LINE OF SITE: The view from Main Beach of the proposed deck area off Park Rd as marked by red arrow.
LINE OF SITE: The view from Main Beach of the proposed deck area off Park Rd as marked by red arrow. Contributed

Plans for deck overlooking Noosa beach go to court

CLEARING restrictions and revegetation of the green backdrop which helps define Noosa Hill's character will be central to a planning court challenge.

A section of the canopy overlooking Noosa Main Beach is subject to a legal challenge to Noosa Council insisting there be a two metre setback from the Park Rd boundary for an approved retaining wall and unroofed deck.

An appeal lodged in the Planning and Environment Court on September 20 is asking for the setback condition to be removed to allow the proposed development to extend to the boundary.

The challenge also is for the requirement of dense landscaping and tree retention to be also struck out of the approval on the grounds that both conditions are not relevant to "the proposed development or use of the premises".

If this goes to trial, the court will also have to consider if this is an unreasonable council requirement as put forward by the appellant.

A report to council said Noosa limits dwelling houses along this section of Park Rd to a maximum gross floor area of 150 sq m to maximise "the retention of vegetation on Noosa Hill and maintains a green backdrop to Noosa Main Beach".

"The site contains an existing dwelling nestled amongst the vegetated steeply sloping lot (approximately 30% slope)," the report said.

"The proposal does not retain any vegetation that would sufficiently screen the structure and does not allow for landscaping between the development and the boundary.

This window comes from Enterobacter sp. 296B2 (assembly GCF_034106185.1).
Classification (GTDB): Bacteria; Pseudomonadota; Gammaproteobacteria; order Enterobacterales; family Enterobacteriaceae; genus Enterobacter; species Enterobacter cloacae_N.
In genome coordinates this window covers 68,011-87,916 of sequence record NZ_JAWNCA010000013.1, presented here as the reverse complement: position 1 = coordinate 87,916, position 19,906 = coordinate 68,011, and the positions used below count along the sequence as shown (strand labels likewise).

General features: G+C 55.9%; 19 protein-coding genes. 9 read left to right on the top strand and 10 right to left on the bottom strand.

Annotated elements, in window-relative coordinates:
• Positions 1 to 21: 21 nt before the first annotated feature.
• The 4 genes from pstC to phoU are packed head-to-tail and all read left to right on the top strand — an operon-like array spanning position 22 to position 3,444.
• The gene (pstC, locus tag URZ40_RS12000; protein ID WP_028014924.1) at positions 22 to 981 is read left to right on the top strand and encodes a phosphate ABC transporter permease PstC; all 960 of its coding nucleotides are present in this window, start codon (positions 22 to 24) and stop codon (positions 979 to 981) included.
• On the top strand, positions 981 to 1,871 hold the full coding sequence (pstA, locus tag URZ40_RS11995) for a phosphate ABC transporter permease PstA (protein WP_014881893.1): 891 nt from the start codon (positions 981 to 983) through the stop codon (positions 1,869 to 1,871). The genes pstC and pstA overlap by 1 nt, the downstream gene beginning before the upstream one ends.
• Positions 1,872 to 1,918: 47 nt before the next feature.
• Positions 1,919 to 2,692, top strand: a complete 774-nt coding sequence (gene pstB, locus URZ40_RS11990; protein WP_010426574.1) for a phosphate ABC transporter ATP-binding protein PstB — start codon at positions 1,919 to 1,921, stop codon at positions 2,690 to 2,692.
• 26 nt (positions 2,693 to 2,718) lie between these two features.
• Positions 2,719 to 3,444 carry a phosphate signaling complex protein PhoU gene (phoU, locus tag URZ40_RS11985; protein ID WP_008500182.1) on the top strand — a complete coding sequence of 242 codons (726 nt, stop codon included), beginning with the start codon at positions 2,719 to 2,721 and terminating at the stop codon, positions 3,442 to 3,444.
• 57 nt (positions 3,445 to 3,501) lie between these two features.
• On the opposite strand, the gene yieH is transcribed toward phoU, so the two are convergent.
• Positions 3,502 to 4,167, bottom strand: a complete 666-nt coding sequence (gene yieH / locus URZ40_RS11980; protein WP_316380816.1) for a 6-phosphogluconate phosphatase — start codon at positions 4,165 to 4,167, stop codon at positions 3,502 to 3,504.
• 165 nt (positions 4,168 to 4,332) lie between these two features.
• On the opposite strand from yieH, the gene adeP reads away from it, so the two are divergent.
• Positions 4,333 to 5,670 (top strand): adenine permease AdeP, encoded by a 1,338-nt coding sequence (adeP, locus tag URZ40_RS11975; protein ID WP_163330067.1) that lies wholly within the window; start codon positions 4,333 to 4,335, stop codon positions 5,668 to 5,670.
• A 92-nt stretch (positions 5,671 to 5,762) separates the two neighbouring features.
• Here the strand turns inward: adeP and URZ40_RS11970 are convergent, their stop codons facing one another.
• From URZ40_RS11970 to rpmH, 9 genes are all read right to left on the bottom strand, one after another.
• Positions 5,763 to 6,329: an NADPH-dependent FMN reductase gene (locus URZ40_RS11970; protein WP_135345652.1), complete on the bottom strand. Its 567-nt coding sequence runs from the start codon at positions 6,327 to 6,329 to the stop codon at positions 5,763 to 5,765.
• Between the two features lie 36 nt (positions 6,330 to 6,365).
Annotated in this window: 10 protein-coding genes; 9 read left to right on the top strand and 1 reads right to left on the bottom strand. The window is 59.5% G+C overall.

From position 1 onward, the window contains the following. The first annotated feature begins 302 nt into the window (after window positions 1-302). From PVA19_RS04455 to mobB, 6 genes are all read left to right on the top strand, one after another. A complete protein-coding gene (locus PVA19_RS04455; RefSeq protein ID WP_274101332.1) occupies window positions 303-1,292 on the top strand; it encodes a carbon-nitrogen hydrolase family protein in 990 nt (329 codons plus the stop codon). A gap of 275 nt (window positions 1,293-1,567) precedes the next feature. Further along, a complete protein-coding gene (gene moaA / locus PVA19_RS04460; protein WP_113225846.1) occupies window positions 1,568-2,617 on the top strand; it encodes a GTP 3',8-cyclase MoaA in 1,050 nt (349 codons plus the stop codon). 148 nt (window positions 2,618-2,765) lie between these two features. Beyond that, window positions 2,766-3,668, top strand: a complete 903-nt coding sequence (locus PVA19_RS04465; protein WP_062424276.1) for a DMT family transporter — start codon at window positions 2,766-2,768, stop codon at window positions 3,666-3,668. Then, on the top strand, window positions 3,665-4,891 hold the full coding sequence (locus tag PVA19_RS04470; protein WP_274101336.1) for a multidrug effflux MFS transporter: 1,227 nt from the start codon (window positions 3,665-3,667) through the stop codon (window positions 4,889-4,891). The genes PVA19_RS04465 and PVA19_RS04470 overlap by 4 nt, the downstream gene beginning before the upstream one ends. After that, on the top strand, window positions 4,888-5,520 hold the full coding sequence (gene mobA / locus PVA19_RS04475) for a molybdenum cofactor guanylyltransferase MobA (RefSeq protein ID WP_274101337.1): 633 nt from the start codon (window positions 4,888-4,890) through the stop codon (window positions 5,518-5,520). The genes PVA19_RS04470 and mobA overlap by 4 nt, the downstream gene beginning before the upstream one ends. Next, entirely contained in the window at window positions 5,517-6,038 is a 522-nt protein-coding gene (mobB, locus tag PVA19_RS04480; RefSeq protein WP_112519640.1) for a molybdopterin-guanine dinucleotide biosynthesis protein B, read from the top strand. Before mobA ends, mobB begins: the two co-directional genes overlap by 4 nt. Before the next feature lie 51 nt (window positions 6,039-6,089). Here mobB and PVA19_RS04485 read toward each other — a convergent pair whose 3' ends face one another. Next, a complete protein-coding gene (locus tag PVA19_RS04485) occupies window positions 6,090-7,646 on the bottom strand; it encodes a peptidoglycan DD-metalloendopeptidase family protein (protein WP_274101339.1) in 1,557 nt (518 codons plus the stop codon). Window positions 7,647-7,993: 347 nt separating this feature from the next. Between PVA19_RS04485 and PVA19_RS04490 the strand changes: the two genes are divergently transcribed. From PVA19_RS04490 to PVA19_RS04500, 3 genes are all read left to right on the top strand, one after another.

"Landscaping is proposed beneath the structure which is unlikely to do well, and will not provide visual screening.

"Without adequate screening there is potential to negatively impact on the visual amenity of the area.

"The road reserve is well vegetated and would provide some visual buffer, but it is not appropriate to rely upon road reserve vegetation to buffer development, as this vegetation may need to be cleared for future works."

The appeal grounds said this proposal complies with the building works code because it "provides increased overall amenity for users of the premises by increasing the area of usable private open space".

The appeal documents said the applicant had provided "substantial landscaping which will screen the structure and preserve the visual and acoustic privacy of the adjourning and nearby land uses."

"Substantial existing native vegetation will be retained and supplementary planting will be undertaken.

"The proposal will be above the natural line of sight and will be suitably screened from the frontage", retaining the "visual continuity" and "landscape elements within the street."

Councillors are expected to decide to defend the appeal this Thursday.

Kerbside service at risk through abuse

Kerbside service at risk through abuse

Council to re-think kerbside clean up

Local Partners